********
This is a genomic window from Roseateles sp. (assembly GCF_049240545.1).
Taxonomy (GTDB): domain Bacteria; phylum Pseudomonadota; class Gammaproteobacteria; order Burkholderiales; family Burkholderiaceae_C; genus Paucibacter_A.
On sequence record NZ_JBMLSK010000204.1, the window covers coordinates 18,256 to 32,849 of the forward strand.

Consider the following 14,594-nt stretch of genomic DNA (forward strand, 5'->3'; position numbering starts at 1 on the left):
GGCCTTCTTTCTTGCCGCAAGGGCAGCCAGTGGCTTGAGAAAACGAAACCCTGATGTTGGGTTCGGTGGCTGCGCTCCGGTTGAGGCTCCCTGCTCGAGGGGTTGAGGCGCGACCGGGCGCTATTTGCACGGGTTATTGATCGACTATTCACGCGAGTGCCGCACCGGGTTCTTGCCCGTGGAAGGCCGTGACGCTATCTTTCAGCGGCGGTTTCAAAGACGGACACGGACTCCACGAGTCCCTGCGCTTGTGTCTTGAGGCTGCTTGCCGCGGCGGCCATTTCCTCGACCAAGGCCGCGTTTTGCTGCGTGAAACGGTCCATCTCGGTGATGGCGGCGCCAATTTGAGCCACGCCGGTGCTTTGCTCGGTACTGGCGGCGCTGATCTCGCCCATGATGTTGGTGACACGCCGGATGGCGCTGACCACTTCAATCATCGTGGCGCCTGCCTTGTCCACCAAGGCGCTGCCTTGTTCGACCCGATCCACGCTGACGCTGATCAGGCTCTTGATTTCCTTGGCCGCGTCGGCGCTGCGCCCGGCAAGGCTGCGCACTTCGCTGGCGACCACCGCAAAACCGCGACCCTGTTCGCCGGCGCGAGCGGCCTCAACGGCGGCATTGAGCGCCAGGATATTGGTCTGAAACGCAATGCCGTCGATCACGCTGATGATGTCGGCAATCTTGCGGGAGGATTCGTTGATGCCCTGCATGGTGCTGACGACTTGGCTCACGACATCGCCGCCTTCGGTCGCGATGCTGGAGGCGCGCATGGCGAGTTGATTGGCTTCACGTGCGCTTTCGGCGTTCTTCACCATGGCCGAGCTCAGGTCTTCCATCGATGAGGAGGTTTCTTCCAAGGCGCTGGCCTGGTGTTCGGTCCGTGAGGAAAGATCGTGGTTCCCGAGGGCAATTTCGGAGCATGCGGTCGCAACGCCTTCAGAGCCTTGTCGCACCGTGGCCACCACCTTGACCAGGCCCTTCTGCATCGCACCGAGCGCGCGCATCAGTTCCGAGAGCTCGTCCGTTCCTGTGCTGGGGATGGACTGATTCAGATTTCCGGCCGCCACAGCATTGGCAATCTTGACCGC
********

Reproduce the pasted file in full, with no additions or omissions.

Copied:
This is a genomic window from Roseateles sp. (assembly GCF_049240545.1).
Taxonomy (GTDB): domain Bacteria; phylum Pseudomonadota; class Gammaproteobacteria; order Burkholderiales; family Burkholderiaceae_C; genus Paucibacter_A.
On sequence record NZ_JBMLSK010000204.1, the window covers coordinates 18,256 to 32,849 of the forward strand.

Consider the following 14,594-nt stretch of genomic DNA (forward strand, 5'->3'; position numbering starts at 1 on the left):
GGCCTTCTTTCTTGCCGCAAGGGCAGCCAGTGGCTTGAGAAAACGAAACCCTGATGTTGGGTTCGGTGGCTGCGCTCCGGTTGAGGCTCCCTGCTCGAGGGGTTGAGGCGCGACCGGGCGCTATTTGCACGGGTTATTGATCGACTATTCACGCGAGTGCCGCACCGGGTTCTTGCCCGTGGAAGGCCGTGACGCTATCTTTCAGCGGCGGTTTCAAAGACGGACACGGACTCCACGAGTCCCTGCGCTTGTGTCTTGAGGCTGCTTGCCGCGGCGGCCATTTCCTCGACCAAGGCCGCGTTTTGCTGCGTGAAACGGTCCATCTCGGTGATGGCGGCGCCAATTTGAGCCACGCCGGTGCTTTGCTCGGTACTGGCGGCGCTGATCTCGCCCATGATGTTGGTGACACGCCGGATGGCGCTGACCACTTCAATCATCGTGGCGCCTGCCTTGTCCACCAAGGCGCTGCCTTGTTCGACCCGATCCACGCTGACGCTGATCAGGCTCTTGATTTCCTTGGCCGCGTCGGCGCTGCGCCCGGCAAGGCTGCGCACTTCGCTGGCGACCACCGCAAAACCGCGACCCTGTTCGCCGGCGCGAGCGGCCTCAACGGCGGCATTGAGCGCCAGGATATTGGTCTGAAACGCAATGCCGTCGATCACGCTGATGATGTCGGCAATCTTGCGGGAGGATTCGTTGATGCCCTGCATGGTGCTGACGACTTGGCTCACGACATCGCCGCCTTCGGTCGCGATGCTGGAGGCGCGCATGGCGAGTTGATTGGCTTCACGTGCGCTTTCGGCGTTCTTCACCATGGCCGAGCTCAGGTCTTCCATCGATGAGGAGGTTTCTTCCAAGGCGCTGGCCTGGTGTTCGGTCCGTGAGGAAAGATCGTGGTTCCCGAGGGCAATTTCGGAGCATGCGGTCGCAACGCCTTCAGAGCCTTGTCGCACCGTGGCCACCACCTTGACCAGGCCCTTCTGCATCGCACCGAGCGCGCGCATCAGTTCCGAGAGCTCGTCCGTTCCTGTGCTGGGGATGGACTGATTCAGATTTCCGGCCGCCACAGCATTGGCAATCTTGACCGC